Potty BreakReligion versus Science, Part Two:

Look: it’s pretty easy.

Science is a means by which we attempt to classify, measure, and understand those things which we currently have the ability to measure, at any given point in time.

Metaphysics— including religion— is a means by which we attempt to classify, measure, and understand those things which we currently DO NOT have the ability to measure, at any given point in time.

Metaphysics will always be separate from science, and it will always go ahead of it, providing a philosophical framework for the human understanding of the meaning of existence.

Religious wars or conflicts between religions, or between theism and atheism, are almost always based in ignorance of the above process and are founded upon the false assumption that we are for some unknown reason supposed to stop learning and just defend the rationale we already have (be it scientific, philosophical, or religious) in perpetuity, forever. Just because. In short, any such conflict is a defense of ignorance and an attempt to halt further acquisition of knowledge in all three areas.

Such conflicts tend to get ugly because ignorance always turns violent when it runs out of excuses.

Meanwhile science is a process, NOT a finished product. And it isn’t like art, where your opinion matters. Science doesn’t care about what you “like” or “don’t like.”

You may choose to believe that scientists are wrong when they say a bullet to your heart or brain can kill you, or when they tell you that gravity will cause you to fall to your death if you step off a 10 story building. But it would be foolhardy to put your mistaken belief to the test. Unless you insist. In which case, go for it. There’s a Darwin Award at the ready, with your name on it.

And NO, I do not need to automatically respect your point-of-view or grant it even the TEENIEST amount of attention or credence. Not if it has been repeatedly proven false, and is directly contradicted by all of the vetted, peer-reviewed evidence.

Just because a group of people agree to ignore the actual measurable factual evidence DOESN’T MAKE IT SO. And even if huge numbers of people all decide to support a disproven fallacy STILL doesn’t give it one iota more credibility, or make it any less ridiculous.

Religion is the process whereby mankind attempts to better understand how the unperceived universe works. In this effort, it should refine itself and correct itself according to new evidence as it appears.

The best and newest science has begun to demonstrate the connection between the atomic universe (what we can see) and the subatomic universe (what we cannot see). Mechanisms are being discovered that explain how the unseen interacts with us on a subatomic (spiritual?) level and alters measurable qualities of the perceptible universe.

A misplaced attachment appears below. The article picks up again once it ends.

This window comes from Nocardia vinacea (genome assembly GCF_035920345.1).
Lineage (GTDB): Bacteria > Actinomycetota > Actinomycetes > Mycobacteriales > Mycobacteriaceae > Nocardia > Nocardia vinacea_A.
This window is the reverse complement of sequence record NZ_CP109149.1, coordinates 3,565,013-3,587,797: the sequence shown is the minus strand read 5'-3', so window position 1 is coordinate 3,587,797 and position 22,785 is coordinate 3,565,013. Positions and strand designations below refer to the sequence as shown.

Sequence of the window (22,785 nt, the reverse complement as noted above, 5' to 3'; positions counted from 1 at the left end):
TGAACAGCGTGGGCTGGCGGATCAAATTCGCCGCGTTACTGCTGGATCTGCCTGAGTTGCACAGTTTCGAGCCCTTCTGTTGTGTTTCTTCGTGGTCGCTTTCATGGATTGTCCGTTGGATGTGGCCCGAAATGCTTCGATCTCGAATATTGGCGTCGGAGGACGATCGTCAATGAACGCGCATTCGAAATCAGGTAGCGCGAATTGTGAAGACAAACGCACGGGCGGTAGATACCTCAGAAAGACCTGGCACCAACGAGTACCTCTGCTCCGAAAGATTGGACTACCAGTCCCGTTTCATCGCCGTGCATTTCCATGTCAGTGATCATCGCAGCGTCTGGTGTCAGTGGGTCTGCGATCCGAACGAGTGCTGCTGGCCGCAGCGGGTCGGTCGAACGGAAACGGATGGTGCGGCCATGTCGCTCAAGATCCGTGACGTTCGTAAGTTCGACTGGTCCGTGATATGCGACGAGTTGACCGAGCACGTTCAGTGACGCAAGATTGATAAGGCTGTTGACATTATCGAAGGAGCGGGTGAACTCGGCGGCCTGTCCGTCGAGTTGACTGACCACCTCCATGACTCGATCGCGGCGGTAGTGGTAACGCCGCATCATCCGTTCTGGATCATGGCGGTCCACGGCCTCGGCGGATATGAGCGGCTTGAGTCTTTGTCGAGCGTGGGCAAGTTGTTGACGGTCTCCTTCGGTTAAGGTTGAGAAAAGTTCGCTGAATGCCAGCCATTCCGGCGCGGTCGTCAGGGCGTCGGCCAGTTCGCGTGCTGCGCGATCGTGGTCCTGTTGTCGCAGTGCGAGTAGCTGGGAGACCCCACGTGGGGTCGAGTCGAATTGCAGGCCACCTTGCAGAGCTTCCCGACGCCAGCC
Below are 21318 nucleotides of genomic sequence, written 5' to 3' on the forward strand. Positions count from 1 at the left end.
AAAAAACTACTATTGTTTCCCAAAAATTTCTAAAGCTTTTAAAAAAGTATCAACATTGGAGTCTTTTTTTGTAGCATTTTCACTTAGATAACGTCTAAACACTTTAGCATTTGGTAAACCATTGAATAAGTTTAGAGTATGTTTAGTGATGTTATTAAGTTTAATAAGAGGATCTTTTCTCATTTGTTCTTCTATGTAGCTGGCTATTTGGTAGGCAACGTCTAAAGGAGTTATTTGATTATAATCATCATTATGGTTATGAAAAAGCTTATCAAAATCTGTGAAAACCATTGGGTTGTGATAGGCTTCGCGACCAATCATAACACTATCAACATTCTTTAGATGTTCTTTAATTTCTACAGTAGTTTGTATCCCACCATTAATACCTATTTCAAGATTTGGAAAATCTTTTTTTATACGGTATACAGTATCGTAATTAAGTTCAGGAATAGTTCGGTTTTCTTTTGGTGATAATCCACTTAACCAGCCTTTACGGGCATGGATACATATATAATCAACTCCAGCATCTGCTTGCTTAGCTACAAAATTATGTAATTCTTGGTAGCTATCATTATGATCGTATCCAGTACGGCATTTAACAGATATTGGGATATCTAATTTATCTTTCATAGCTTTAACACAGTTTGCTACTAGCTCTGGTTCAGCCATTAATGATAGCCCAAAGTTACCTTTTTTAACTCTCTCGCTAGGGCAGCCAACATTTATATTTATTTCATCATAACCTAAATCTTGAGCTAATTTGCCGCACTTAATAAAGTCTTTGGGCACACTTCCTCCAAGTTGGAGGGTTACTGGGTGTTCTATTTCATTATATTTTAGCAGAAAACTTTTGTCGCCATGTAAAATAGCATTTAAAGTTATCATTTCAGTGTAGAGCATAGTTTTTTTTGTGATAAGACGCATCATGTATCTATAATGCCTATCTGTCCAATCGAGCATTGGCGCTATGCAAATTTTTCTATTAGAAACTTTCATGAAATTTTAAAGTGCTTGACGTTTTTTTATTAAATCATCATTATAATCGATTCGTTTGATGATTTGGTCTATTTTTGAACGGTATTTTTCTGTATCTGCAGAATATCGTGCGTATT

Both spheres of reference— science and religion— have traditionally been based, historically, upon the best evidence available at the time their precepts are written down.

Various “fundamentalist” movements in various religions (and national philosophies) are based upon reductive reasoning and utilizing blind faith as a mental tool whereby its proponents can ignore evidence as it appears on the scene, and strictly adhere to specific interpretations from the past, despite further developments that add to our understanding. These movements are therefore exercises in willful ignorance— sticking ones fingers in one’s ears and closing one’s eyes and going “la la la la” to drown out any new evidence that forces one to re-interpret the tenets drawn from ones’ religious (or national) source works and pretending that evidence does not exist.

Such fundamentalism is a relatively new thing in world religion, coming to prominence only over the past 100 years or so. Before that, fundamentalists were classified as “cultists” who invented their own static interpretation in defiance of adaptive doctrine.

Dogma (religious or political) is the body of rules that build up around the accepted ideology of a particular group in a particular time and place, which then resists acceptance of new evidence by clinging to out-dated notions. But ultimately these dogmas tend to fall apart if the attached religious belief-set wishes to survive and remain relevant in light of new evidence. The Catholic church has a decent record of fighting to slay the demons of its own past dogma. Vatican II is a prime example.

In religion, as in science, ultimately the stupid trappings and misinterpretations of an outdated time will tend to fall away until only rabid fundamentalists and paranoid zealots continue to stubbornly hold onto them.

Religion is NOT in and of itself a reflection of the will of the divine. It is MAN’S interpretation of the will of the divine, though any power-hungry false prophets who purposely misuse it (or who want you to give them your money) will of course refuse to admit that.

It’s strange how the human mind works under pressure. People seem seriously determined to blame God (or any number of external excuses) for a lot of awful shit that ultimately comes down to free will, or to the occasional random occurrence that is naturally part of a system so big we cannot begin to define or imagine it.